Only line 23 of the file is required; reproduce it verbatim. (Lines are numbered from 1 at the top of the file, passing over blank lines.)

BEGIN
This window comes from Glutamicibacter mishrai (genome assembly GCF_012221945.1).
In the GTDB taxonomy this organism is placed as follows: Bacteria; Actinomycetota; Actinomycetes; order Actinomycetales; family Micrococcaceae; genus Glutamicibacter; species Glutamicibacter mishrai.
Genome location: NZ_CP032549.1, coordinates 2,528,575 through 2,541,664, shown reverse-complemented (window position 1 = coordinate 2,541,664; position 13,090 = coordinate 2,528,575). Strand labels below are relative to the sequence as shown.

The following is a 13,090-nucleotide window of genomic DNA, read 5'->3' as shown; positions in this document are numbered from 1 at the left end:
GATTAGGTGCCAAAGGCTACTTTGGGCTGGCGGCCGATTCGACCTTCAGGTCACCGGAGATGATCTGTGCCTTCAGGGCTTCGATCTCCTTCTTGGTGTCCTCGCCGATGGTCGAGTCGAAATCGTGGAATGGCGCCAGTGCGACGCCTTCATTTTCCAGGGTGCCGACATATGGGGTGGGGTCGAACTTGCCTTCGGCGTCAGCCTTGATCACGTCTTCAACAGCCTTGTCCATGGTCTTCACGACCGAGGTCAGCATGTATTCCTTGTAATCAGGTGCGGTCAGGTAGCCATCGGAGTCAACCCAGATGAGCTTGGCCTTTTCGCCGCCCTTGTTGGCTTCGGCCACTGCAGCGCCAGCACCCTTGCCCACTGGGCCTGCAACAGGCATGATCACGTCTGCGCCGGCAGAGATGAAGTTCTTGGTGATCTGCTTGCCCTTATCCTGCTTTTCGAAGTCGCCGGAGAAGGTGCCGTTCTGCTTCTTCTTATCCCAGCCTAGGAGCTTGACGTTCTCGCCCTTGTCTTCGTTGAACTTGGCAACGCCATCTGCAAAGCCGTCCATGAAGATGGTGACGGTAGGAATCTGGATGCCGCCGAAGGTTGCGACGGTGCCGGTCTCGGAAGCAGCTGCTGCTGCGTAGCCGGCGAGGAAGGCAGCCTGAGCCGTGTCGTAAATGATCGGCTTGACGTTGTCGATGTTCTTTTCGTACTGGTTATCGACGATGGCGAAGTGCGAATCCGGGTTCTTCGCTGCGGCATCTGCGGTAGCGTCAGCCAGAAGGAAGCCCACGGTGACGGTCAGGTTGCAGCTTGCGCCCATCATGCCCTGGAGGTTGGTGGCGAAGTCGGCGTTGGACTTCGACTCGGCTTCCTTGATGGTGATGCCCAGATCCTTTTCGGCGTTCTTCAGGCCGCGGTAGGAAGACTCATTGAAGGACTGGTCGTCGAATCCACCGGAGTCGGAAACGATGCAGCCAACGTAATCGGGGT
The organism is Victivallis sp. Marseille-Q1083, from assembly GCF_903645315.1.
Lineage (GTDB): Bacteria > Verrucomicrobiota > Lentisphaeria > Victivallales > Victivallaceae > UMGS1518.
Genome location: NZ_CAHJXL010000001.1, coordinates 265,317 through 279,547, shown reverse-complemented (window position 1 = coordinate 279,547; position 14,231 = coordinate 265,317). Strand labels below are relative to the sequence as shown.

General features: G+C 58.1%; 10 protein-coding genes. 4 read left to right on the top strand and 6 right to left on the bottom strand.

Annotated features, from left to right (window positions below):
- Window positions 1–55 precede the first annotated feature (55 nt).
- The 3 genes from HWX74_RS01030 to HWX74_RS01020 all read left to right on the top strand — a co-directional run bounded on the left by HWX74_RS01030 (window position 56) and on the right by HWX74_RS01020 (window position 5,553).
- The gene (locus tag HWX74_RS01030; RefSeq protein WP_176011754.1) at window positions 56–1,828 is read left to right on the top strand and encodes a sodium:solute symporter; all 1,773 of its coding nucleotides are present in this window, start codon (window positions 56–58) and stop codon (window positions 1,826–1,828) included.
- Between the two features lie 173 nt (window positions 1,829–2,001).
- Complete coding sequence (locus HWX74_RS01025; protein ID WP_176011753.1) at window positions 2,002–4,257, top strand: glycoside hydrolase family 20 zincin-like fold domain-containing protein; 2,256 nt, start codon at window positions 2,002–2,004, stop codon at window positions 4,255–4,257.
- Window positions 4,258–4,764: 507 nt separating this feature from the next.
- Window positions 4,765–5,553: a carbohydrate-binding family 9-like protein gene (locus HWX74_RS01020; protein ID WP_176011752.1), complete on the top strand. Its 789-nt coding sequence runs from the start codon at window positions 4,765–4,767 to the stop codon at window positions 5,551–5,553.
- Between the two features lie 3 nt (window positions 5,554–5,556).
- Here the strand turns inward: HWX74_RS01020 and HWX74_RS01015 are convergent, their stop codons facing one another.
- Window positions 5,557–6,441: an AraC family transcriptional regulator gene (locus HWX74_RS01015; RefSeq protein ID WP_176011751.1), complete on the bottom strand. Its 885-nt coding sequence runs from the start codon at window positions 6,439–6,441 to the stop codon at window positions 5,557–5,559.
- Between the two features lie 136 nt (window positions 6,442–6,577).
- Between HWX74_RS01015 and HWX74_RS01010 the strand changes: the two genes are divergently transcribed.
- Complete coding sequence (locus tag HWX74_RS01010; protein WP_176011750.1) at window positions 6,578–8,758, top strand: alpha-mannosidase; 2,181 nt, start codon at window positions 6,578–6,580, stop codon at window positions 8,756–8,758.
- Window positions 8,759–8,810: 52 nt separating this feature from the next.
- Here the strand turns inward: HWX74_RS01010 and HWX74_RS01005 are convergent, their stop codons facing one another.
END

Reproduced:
- Complete coding sequence (locus tag HWX74_RS01010; protein WP_176011750.1) at window positions 6,578–8,758, top strand: alpha-mannosidase; 2,181 nt, start codon at window positions 6,578–6,580, stop codon at window positions 8,756–8,758.